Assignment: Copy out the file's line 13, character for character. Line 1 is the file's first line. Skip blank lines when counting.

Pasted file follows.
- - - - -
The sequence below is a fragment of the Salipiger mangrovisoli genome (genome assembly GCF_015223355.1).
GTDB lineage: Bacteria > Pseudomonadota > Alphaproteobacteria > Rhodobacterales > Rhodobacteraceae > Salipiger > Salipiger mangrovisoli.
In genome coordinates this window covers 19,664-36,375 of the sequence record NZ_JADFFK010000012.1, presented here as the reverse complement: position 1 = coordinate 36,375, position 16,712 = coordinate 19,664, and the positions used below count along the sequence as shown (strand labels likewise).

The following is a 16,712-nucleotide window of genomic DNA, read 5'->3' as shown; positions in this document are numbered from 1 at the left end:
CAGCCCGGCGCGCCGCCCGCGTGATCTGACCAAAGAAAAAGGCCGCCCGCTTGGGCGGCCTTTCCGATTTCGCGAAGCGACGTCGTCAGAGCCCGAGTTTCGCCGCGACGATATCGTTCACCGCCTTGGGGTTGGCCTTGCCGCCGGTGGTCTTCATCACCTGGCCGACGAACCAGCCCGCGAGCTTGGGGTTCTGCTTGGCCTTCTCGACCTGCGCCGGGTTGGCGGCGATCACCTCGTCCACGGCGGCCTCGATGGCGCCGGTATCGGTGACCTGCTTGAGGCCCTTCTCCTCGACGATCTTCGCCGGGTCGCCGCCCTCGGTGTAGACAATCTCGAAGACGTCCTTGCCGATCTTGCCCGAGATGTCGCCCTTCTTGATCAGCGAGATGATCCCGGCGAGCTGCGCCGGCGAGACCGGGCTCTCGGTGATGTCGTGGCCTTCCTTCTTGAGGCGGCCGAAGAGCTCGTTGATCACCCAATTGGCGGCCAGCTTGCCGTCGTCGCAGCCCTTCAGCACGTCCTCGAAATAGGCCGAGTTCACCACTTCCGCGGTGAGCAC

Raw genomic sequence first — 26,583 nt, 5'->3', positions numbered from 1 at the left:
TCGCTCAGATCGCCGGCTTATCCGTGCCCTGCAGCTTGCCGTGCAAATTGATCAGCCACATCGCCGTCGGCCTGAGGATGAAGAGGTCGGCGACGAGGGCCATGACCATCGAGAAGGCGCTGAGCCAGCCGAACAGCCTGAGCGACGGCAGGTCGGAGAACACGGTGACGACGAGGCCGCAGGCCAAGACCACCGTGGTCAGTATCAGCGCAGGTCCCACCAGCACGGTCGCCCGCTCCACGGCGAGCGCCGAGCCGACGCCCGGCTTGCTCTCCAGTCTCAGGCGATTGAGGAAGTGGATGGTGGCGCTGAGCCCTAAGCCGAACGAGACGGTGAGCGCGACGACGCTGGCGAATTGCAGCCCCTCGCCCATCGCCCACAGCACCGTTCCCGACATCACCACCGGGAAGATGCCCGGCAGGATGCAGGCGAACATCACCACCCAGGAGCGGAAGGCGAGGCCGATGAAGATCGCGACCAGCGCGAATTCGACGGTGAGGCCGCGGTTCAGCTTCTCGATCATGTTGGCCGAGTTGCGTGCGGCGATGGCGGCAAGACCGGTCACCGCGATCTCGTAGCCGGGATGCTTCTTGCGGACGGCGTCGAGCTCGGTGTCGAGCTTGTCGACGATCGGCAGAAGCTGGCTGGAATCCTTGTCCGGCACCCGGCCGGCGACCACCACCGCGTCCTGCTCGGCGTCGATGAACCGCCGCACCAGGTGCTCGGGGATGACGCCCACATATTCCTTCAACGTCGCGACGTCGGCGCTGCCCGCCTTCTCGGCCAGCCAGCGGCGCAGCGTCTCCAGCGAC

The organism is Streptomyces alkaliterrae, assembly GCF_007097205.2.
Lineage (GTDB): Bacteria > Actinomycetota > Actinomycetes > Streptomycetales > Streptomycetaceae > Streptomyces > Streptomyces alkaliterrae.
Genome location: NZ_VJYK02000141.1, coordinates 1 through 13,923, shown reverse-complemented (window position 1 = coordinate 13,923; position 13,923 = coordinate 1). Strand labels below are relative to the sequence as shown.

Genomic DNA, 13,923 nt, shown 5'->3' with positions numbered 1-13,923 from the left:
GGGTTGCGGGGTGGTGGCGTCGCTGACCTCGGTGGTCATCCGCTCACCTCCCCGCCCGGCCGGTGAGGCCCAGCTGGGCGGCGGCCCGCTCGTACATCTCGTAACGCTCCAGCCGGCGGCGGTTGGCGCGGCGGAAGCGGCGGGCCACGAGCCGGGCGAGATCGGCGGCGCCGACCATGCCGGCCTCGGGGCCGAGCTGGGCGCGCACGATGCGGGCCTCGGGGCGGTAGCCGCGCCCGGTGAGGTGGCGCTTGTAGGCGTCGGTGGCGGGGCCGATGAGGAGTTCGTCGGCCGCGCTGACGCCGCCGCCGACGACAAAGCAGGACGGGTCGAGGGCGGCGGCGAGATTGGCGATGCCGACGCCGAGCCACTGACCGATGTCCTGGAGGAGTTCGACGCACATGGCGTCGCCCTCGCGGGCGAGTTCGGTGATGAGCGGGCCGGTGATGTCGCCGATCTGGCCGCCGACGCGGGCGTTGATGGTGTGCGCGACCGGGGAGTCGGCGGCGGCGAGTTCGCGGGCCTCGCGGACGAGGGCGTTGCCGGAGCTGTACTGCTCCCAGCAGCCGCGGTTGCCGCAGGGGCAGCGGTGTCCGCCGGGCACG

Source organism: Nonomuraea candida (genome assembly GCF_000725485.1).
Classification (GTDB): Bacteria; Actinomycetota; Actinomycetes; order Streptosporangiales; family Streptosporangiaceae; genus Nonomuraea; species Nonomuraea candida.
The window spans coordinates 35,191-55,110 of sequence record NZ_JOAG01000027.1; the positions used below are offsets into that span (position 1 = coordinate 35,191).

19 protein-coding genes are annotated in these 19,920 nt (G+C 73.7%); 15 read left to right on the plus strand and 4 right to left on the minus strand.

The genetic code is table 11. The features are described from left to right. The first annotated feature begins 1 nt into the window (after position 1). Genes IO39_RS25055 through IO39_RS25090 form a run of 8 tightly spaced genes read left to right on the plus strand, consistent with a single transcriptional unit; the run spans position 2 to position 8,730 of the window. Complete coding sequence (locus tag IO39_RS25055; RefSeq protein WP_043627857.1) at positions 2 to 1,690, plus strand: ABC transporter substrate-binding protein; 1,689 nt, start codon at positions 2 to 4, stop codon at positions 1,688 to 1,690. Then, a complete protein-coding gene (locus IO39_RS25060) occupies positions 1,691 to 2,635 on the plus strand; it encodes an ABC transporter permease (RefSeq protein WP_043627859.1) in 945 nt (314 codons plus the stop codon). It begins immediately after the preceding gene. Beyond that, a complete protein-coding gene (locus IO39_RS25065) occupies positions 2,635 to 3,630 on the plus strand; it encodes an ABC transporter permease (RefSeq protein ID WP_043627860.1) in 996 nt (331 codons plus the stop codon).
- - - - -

Source organism: Nonomuraea candida (genome assembly GCF_000725485.1).